New South Wales election 2015


Margin: Nationals 21.7%
Region: North Coast
Federal: Richmond

Candidates in ballot paper order



No Land Tax

Labor (bottom)

Nationals (top)

Christian Democratic Party





Two-party preferred booth results from 2011 state election showing Nationals majority in green and Labor in red. New boundaries in thicker blue lines, old ones in thinner red lines. Boundary data courtesy of Ben Raue of The Tally Room.

Tweed is the state’s northernmost coastal electorate, taking its name from the river that runs just south of the New South Wales-Queensland border, and was gained by the Nationals from Labor at the 2007 election. It extends from Tweed Heads on the border through surrounding communities as far south as Burringbar, and has been all but unchanged by the redistribution. The area’s rapid growth has been reflected by name changes from Murwillumbah in 1999, when the town of that name was transferred to Lismore, and Byron in 1988, when Byron Bay became part of the new seat of Ballina. The most significant variations in booth results relate to the Greens, who poll over 20% in the counter-cultural hinterland, but only around 7% in and around Tweed Heads.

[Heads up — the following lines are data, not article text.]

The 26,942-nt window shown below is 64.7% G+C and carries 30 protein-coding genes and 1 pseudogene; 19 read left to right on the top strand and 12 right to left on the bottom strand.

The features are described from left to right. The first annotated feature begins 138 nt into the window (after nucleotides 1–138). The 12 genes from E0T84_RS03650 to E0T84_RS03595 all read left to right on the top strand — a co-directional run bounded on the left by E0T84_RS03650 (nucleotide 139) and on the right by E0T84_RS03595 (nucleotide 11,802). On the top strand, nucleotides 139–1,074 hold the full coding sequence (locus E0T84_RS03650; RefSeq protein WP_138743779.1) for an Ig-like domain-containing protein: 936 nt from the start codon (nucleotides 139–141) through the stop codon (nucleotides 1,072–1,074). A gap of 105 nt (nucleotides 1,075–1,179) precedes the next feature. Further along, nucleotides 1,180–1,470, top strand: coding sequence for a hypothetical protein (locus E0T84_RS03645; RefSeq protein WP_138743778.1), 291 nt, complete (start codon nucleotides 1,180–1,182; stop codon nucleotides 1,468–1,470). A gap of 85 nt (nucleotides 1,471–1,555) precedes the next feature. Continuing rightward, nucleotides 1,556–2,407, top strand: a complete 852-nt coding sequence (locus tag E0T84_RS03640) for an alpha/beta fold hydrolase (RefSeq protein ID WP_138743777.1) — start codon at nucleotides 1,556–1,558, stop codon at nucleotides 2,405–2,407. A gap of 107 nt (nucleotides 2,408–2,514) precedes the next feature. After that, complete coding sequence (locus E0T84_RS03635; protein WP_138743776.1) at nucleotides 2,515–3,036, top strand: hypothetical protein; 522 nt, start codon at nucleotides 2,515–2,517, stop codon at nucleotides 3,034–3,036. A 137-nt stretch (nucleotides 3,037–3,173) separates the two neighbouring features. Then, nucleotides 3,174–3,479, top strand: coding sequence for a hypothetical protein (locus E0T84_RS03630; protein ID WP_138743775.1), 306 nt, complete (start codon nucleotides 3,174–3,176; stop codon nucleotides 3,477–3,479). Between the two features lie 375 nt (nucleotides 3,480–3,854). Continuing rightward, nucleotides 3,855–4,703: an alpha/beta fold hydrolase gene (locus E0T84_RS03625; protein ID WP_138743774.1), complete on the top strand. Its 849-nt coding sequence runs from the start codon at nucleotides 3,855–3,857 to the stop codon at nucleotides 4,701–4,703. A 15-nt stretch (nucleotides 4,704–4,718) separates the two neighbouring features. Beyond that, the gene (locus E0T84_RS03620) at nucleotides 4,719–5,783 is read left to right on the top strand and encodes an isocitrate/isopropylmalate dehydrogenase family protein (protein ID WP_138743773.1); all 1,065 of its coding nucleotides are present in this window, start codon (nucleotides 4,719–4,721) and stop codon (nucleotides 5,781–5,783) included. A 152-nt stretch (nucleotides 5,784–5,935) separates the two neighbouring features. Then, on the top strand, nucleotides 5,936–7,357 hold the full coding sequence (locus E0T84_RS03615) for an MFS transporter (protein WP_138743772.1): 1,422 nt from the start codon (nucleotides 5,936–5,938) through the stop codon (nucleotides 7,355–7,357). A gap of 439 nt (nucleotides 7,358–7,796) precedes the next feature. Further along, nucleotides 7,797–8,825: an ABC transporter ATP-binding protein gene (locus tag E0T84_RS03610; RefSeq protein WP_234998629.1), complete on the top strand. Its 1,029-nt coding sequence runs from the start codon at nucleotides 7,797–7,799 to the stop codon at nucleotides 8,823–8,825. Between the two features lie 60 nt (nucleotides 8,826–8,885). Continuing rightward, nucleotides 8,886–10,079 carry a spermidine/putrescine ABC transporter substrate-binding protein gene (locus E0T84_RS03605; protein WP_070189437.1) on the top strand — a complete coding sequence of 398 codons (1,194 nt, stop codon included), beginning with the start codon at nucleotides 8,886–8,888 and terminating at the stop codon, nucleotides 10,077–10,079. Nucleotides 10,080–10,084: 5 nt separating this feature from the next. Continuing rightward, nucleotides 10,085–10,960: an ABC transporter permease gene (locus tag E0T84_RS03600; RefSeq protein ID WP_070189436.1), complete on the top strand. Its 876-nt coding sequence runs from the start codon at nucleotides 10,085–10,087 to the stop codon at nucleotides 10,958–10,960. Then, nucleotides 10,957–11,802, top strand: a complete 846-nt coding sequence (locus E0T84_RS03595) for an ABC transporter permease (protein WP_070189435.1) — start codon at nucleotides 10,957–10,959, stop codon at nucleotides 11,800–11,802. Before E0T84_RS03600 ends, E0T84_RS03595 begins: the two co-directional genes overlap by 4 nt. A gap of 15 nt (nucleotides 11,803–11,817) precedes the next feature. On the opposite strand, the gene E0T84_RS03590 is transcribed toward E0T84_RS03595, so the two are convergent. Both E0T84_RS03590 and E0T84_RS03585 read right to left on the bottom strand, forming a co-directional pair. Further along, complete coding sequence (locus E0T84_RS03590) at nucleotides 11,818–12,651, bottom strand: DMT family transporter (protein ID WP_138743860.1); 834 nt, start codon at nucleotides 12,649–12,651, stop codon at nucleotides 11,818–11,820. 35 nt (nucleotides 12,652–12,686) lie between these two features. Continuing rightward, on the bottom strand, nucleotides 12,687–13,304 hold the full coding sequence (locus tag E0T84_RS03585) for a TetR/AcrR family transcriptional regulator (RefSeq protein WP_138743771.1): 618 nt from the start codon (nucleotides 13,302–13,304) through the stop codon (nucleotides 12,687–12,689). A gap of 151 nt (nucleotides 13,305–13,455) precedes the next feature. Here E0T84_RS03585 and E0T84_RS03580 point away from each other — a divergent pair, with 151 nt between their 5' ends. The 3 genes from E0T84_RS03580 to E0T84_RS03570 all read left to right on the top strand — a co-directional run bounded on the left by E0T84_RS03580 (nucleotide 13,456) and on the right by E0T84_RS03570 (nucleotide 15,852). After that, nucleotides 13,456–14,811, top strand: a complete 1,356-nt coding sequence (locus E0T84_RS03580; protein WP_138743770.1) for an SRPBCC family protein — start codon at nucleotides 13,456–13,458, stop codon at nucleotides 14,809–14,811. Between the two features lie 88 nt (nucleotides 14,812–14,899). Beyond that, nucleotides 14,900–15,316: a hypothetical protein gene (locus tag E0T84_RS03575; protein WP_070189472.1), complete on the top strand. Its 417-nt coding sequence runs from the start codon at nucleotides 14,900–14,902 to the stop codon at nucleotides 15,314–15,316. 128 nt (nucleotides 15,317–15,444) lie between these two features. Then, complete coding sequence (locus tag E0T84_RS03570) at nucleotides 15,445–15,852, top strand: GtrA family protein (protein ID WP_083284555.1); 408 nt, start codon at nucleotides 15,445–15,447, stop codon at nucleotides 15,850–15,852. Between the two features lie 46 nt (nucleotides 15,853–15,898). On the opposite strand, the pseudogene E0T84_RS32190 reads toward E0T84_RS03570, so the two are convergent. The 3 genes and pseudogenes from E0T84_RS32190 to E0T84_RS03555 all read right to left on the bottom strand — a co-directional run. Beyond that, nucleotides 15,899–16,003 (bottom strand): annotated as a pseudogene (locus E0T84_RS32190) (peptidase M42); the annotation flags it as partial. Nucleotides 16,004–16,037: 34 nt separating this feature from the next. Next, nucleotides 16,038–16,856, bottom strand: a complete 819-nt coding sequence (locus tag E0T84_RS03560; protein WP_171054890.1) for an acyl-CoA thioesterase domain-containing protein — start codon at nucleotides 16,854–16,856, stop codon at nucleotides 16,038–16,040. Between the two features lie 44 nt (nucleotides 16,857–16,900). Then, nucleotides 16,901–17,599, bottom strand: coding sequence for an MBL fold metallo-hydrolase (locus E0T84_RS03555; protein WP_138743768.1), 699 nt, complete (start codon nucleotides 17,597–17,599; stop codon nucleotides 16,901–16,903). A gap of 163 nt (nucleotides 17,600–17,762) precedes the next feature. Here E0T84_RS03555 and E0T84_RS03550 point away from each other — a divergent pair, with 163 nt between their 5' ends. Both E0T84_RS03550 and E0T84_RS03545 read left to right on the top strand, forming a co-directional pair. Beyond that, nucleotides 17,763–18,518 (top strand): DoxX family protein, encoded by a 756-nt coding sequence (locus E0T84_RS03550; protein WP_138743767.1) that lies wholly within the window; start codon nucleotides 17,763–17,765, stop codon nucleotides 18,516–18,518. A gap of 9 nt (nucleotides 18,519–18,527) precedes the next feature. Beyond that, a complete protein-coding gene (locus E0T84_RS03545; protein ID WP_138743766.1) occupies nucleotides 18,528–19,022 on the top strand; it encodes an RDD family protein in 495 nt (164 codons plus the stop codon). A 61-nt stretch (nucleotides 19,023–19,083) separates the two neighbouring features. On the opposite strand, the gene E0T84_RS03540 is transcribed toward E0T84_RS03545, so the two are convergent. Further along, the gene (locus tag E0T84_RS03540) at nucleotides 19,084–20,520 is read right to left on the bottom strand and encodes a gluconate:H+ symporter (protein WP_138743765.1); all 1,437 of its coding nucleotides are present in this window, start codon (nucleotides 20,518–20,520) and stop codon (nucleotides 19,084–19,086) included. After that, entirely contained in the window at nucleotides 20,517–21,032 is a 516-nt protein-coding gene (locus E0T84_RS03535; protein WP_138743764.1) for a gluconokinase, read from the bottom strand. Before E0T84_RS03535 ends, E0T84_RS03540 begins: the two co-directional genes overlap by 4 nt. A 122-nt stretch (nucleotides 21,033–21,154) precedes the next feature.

Taken together, Byron and Murwillumbah were in National/Country Party hands until 1999, although the margin fell below 2% on four occasions in the previous two decades. The renamed seat of Tweed was then won for Labor by Neville Newell, who unseated Don Beck with a 4.7% swing that accounted for a margin of 2.1%. Newell had earlier conquered a local Nationals stronghold at the 1990 federal election, when he defeated the party’s then leader Charles Blunt in Richmond. Larry Anthony recovered Richmond for the Nationals when the Keating government was defeated in 1996, and Newell came within 650 votes of winning it back in 1998.

Newell added a further 1.2% to his margin in 2003, but was defeated in 2007 by a 7.1% swing to current member Geoff Provest, who was formerly general manager of the Tweed Heads Bowls Club. Reflecting a particularly devastating result for Labor across the region, Provest was able to increase his margin by 18.7% in the 2011 landslide. His Labor opponent at the coming election is Ron Goodman, managing director of a local public relations agency and former publisher and editor of the Tweed Daily News.

Corrections, complaints and feedback to William Bowe at pollbludger-at-bigpond-dot-com. Read William’s blog, The Poll Bludger.

Back to Crikey’s New South Wales election guide

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